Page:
of Employee Health
Reg u lat ions
By Kirk J. Nahra, JD
PERSONAL HEALTHCARE INFORMATION is inherently sensitive, and individuals are justified in worrying that the breach
of such information could result in an impact on their career,
personal embarrassment, insurance risks, and a variety of other
adverse consequences. Identity thieves, as a result, find healthcare information to be incredibly valuable.
As employers become more involved in the overall management of employee wellness and healthcare expenditures, there
is a strong interest in effective management and utilization of
this employee data for a growing range of employer interests.
Employers and other entities are becoming more involved in Big
Data initiatives, offering new opportunities to gather information that will promote more effective and efficient workplaces.
However, employers need to consider carefully their approach
to employee healthcare information and act intelligently.
For employers, this concern about healthcare information
comes with enormous legal, compliance, and related risks and
a range of challenges. This article will outline some of the key
issues for employers related to employee healthcare information, and will outline some of the key steps to consider in developing an appropriate compliance and regulatory approach
for this information.
The Start of the Problem: HIPAA and Employers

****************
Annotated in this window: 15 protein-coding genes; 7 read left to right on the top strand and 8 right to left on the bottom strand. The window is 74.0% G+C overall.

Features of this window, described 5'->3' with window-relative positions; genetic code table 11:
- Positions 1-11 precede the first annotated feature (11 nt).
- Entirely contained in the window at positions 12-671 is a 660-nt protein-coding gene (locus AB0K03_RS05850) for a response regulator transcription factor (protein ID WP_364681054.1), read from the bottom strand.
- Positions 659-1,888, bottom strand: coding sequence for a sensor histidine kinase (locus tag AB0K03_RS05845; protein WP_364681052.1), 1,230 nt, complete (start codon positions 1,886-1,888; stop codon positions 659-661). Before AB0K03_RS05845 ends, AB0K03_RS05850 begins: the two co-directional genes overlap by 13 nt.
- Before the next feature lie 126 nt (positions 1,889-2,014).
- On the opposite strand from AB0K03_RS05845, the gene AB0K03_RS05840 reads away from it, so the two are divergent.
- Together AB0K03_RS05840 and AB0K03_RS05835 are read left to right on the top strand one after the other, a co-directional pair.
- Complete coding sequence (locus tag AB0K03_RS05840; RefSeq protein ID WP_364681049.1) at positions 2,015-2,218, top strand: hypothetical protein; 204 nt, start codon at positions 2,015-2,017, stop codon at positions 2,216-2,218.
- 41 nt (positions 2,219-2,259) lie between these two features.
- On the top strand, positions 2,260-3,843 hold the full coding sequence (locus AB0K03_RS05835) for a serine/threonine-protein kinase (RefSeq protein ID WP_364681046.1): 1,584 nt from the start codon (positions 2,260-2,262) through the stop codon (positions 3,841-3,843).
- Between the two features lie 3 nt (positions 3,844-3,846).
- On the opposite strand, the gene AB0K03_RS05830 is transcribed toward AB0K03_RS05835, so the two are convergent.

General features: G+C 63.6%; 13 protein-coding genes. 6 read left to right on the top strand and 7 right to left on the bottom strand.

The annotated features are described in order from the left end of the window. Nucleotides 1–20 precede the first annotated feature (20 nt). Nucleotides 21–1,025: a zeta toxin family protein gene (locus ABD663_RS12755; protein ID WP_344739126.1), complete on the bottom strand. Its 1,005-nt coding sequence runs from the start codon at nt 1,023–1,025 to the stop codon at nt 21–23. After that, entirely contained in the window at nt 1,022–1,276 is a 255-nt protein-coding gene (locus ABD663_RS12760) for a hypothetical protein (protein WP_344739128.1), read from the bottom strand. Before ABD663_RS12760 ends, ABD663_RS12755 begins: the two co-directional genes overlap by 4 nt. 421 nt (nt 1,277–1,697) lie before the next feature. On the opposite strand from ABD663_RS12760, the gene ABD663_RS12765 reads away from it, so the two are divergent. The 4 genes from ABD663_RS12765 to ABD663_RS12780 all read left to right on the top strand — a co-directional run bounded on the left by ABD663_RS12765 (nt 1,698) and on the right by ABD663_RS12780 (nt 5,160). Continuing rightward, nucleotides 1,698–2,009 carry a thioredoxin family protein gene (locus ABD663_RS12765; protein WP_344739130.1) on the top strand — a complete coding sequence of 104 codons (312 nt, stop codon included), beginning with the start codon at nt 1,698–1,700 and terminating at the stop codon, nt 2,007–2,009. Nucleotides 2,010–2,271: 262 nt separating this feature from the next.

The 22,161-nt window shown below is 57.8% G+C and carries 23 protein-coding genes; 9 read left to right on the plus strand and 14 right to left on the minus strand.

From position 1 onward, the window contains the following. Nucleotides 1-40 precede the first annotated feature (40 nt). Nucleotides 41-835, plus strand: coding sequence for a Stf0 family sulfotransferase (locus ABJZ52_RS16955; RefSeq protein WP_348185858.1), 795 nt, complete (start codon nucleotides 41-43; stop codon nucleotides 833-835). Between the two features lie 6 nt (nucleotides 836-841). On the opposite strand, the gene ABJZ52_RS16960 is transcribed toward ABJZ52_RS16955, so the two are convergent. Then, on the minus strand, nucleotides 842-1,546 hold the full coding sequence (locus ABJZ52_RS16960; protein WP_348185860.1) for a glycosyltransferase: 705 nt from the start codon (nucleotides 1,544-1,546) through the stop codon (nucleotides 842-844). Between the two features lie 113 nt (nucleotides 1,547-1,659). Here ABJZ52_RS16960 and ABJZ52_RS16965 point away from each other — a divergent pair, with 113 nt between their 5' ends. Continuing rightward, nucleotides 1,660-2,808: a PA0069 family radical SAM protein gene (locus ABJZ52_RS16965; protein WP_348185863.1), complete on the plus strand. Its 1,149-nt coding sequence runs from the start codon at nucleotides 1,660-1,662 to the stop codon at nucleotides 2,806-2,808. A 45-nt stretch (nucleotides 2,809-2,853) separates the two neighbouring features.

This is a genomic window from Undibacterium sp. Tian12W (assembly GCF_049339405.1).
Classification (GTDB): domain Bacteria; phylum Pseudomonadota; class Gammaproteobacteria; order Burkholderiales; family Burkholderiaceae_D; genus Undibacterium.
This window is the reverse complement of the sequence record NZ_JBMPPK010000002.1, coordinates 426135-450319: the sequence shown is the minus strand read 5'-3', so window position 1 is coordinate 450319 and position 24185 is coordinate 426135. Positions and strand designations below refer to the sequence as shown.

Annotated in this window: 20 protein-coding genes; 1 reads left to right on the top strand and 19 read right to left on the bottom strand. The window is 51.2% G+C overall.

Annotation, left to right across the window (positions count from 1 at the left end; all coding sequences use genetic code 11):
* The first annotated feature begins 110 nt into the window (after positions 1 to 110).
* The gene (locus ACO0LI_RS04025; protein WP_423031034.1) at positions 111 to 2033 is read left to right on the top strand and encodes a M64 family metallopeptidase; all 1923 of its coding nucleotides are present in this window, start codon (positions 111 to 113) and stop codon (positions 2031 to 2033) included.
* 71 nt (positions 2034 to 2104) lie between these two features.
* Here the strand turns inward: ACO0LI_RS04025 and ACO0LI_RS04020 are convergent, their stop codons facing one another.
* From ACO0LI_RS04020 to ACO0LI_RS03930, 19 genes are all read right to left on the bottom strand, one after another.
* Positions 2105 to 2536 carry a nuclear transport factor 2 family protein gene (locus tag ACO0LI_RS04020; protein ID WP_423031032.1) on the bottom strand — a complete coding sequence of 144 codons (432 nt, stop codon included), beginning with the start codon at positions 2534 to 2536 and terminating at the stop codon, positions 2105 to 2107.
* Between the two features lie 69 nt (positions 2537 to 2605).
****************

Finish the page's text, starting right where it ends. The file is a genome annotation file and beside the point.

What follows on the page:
Much of the challenge for employers when dealing with em-
ployee healthcare information stems from the HIPAA Privacy
Rule. When this rule was being written, one of the government’s
primary concerns in structuring the rule was its recognition that
employers provide much of the health insurance in this country.
With this background, the goal of the US Department of Health
and Human Services (HHS) with employers is quite clear—to
ensure, as much as possible, that personal health information
is not used by employers for employment-related decisions or
used against an employee in connection with their employment.
However, because of the tortured history of the HIPAA statute, which was driven by health insurance portability and
“standard transactions” rather than privacy, HHS had no
authority to regulate employers directly. If it had been given
such authority, the law could have included a provision that
said “no employee health information can be used for employment-related purposes.” However, this is not the case.
While HHS could not regulate employers directly, HHS did
have authority to regulate group health plans, which are the
employee welfare benefit plans that provide actual healthcare
benefits to employees and define the scope of these benefits.
These group health plans are “covered entities” under the
HIPAA Privacy Rule, meaning that for the most part they must
comply with the HIPAA Privacy Rule to the same extent that a
typical health insurer or large hospital must.
Under the HIPAA Privacy Rule as written, employers must
place stringent conditions on the flow of employee health information from the group health plan, which is the formal en-